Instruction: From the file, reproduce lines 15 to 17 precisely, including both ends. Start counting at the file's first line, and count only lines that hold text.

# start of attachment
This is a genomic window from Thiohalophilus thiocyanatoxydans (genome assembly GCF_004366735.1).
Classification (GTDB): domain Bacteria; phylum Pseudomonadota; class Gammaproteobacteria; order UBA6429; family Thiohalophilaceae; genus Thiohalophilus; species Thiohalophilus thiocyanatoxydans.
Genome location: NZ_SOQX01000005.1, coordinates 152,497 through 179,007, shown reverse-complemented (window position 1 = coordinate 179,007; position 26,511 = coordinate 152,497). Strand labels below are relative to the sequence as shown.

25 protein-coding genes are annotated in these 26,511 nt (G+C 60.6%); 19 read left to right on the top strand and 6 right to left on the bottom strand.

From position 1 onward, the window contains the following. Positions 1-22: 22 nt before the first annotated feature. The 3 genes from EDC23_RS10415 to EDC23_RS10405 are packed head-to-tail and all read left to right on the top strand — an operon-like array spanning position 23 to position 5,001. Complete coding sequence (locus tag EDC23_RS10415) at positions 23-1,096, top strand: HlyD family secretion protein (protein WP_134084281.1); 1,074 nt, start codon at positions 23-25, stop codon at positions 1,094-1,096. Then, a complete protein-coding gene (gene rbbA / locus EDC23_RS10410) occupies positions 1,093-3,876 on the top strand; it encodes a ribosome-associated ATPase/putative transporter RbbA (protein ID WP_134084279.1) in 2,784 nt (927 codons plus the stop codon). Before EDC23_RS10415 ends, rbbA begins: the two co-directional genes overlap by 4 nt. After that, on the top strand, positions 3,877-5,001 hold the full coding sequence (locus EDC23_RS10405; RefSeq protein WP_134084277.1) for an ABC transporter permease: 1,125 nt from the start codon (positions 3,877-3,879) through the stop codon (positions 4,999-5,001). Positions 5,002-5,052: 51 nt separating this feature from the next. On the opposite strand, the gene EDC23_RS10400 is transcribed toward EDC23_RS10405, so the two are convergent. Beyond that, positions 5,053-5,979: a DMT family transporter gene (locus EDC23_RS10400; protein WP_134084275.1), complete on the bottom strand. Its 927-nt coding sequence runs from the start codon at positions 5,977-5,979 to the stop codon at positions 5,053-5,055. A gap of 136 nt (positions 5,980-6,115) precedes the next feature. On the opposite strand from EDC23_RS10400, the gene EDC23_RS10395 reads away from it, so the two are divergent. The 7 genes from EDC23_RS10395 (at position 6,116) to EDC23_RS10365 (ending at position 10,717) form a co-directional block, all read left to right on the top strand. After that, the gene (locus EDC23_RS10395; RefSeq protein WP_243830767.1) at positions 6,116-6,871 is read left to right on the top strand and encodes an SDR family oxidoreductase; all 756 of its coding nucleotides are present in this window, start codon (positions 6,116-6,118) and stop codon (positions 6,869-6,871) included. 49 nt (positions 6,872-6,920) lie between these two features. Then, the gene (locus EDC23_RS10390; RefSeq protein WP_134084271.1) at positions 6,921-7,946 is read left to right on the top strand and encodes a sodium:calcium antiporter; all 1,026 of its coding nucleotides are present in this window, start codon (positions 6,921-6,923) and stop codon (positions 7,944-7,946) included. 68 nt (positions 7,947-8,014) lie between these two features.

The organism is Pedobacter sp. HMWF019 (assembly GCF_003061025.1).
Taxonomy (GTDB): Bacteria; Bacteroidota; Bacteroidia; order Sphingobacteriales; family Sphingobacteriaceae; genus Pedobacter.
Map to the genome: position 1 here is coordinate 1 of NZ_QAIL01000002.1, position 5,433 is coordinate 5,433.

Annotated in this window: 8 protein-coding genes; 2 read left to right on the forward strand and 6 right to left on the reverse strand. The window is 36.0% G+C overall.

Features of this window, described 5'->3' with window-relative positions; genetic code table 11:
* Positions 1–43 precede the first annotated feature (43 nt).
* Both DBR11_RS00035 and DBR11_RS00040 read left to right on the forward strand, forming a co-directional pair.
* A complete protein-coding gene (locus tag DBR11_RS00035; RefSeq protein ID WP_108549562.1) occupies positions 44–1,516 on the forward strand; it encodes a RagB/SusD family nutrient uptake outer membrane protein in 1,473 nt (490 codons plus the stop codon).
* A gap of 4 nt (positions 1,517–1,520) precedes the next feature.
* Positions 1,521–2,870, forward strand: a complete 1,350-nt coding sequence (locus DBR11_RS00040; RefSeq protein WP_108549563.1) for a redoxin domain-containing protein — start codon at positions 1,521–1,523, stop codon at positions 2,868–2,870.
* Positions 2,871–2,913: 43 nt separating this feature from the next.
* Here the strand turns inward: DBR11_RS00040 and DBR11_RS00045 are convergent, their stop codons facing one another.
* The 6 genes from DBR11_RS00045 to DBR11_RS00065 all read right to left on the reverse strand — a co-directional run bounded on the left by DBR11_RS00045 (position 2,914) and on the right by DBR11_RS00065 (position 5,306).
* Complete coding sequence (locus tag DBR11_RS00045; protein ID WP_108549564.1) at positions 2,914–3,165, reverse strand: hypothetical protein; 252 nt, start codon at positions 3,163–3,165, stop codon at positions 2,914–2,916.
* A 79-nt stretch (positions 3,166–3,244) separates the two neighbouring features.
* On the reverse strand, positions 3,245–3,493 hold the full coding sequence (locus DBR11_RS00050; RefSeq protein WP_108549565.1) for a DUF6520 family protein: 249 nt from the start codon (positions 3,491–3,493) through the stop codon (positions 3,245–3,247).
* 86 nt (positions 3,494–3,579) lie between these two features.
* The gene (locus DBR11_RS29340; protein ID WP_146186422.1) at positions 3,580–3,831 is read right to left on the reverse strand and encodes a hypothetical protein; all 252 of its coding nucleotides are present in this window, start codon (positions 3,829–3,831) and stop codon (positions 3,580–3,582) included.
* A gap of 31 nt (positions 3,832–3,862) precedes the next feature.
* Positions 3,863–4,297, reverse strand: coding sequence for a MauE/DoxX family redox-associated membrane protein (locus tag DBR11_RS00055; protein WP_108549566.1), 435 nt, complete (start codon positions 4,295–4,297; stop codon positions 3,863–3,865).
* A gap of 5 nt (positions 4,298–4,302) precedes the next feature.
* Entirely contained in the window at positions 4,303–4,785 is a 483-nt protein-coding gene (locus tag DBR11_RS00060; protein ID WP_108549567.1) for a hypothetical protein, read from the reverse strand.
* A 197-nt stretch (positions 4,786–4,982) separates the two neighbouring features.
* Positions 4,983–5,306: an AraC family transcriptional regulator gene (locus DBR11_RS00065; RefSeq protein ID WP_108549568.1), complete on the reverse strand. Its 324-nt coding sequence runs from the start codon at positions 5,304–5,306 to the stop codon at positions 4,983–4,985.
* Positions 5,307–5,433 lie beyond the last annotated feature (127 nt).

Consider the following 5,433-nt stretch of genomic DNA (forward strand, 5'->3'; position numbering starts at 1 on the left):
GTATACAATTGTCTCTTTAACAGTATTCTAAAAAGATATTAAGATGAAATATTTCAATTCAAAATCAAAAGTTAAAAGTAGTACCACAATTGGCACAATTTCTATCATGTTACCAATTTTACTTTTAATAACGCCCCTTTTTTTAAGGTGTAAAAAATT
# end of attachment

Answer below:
* Positions 1,521–2,870, forward strand: a complete 1,350-nt coding sequence (locus DBR11_RS00040; RefSeq protein WP_108549563.1) for a redoxin domain-containing protein — start codon at positions 1,521–1,523, stop codon at positions 2,868–2,870.
* Positions 2,871–2,913: 43 nt separating this feature from the next.
* Here the strand turns inward: DBR11_RS00040 and DBR11_RS00045 are convergent, their stop codons facing one another.